Unfair dismissal cannot survive death

An unfair dismissal case cannot be pursued or continue after the death of an applicant.

“Application for an unfair dismissal remedy

[1] Mr Kipyego (the Applicant) applied for an unfair dismissal remedy, having been purportedly dismissed from Go Catalyst HR Consulting Pty Ltd (the Respondent) on or around 26 October 2021. The Respondent objected to the application on the grounds that the application was filed outside the 21-day period prescribed by s 394(2) of the Fair Work Act 2009 (Cth) (the Act).

[2] Directions were sent on 1 December 2021, 10 December 2021, and 14 December 2021. No response was received by the Applicant. The matter was set down for a non-compliance hearing on Thursday, 23 December 2021. On 20 December 2021, the Respondent emailed the Commission advising that it had been notified by the police on 12 December 2021 that the Applicant had passed away on 12 December 2021. By statutory declaration dated 23 December 2021, a representative of the Respondent confirmed that which had been conveyed to her by the Major Crash Investigation Section of the Western Australia Police Force.

[3] The Applicant’s Form F2 Unfair Dismissal Application revealed that he was self-represented. Materials filed by the Applicant shed no light on who else may be contacted on his passing. While multiple emails have been sent to the Applicant, understandably they remain unanswered.

[4] It is apparent from the materials filed that the Applicant was a ‘non-resident’ of Australia. He had explained in his email correspondence to Chambers the reason for filing his application late. Those reasons included homelessness for a period, mental incapacity, and a failure to be able to secure assistance from a hospital because he was unable to pay the fee associated with receiving treatment in the absence of Medicare eligibility.

[5] In Stan v Frontline Australasia (Stan), 1 Deputy President Gostencnik considered whether another person could proceed with an application for relief from unfair dismissal pursuant to s 394 of the Act in circumstances where the applicant is deceased. In relation to s 394 of the Act, the Deputy President said:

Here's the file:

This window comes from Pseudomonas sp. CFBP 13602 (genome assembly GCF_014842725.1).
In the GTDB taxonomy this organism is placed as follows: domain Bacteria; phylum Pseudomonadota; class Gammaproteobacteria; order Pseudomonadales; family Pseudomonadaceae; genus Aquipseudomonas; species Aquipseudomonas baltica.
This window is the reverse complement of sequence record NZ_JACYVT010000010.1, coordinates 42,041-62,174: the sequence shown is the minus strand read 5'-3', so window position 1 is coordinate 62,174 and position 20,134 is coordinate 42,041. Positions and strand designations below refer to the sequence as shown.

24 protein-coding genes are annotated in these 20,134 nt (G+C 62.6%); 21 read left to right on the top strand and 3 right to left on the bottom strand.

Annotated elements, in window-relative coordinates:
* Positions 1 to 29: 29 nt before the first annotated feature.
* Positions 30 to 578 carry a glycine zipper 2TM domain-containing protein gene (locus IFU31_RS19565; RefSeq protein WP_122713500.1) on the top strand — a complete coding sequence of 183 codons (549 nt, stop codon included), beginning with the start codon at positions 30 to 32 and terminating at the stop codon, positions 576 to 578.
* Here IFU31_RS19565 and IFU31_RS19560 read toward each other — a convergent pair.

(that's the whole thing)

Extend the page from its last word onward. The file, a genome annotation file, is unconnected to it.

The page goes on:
s.394 of the Fair Work Act 2009 confers upon the aggrieved employee only the right to make an application for a remedy for unfair dismissal, not an entitlement to the remedy itself. He further noted that the nature of the right to apply for the remedy, combined with the ‘personal and discretionary nature of the remedy’ that may be awarded to a successful Applicant, makes it unlikely that the right to bring and pursue the application would constitute ‘something that may be assigned, transmitted, devolved or passed to another person even assuming there is power to make such an order.

[6] In Rohrlach v L.M. Robertson & P.F. Robertson (Rohrlach), 2 Commissioner Simpson summarised a number of observations of Deputy President Gostencnik relevant to the question of whether an application could survive where the applicant is deceased. The matters raised by Deputy President can be put as follows:

(1) There is a requirement for evidence of legal authority to purport to continue the application;

(2) There is no rule in the Fair Work Commission Rules contemplating capacity to continue proceedings in the event of death as is the case in the Federal Court rules;

(3) There is no express power or provision in the Fair Work Act (FW Act) to allow a substitution of a party;

(4) The right under the FW Act to make an unfair dismissal remedy application is personal to the dismissed employee and is non-assignable;

(5) The remedies available under the FW Act of compensation is intertwined with and not severable from the discretionary considerations relating to an order for reinstatement;

(6) The personal and discretionary nature of the remedies that might have been available had the application been successful make it unlikely that the right to bring and maintain the application is something that can be assigned, transmitted, devolved or passed to another person assuming such a power exists (although the Deputy President found he did not need to determine this matter to finality);

(7) The Applicant could not be cross-examined with respect to disputed facts supporting a conclusion that the application had no reasonable prospect of success and the application was dismissed on that basis.

[7] In both Stan and Rohrlach, it was held that the application no longer had any reasonable prospect of success and should be dismissed under s 587(1)(c). I adopt the approach taken in Stan, as expressed in Rohrlach.

[8] It is evident that there is an absence of legal authority to continue the application. The Applicant was self-represented and there appears to be no avenue to identify who may have authority on his behalf.

[9] I consider that, as the Applicant’s untimely passing prevents the application from being either pursued or discontinued by another person, the application has no reasonable prospects of success. Accordingly, the application is dismissed under s 587(1)(c) of the Act. An Order 3 giving effect to this decision will issue concurrently.”

Kipyego v Go Catalyst HR Consulting Pty Ltd (2021) FWC 6699 delivered 24 December 2021 per Beaumont DP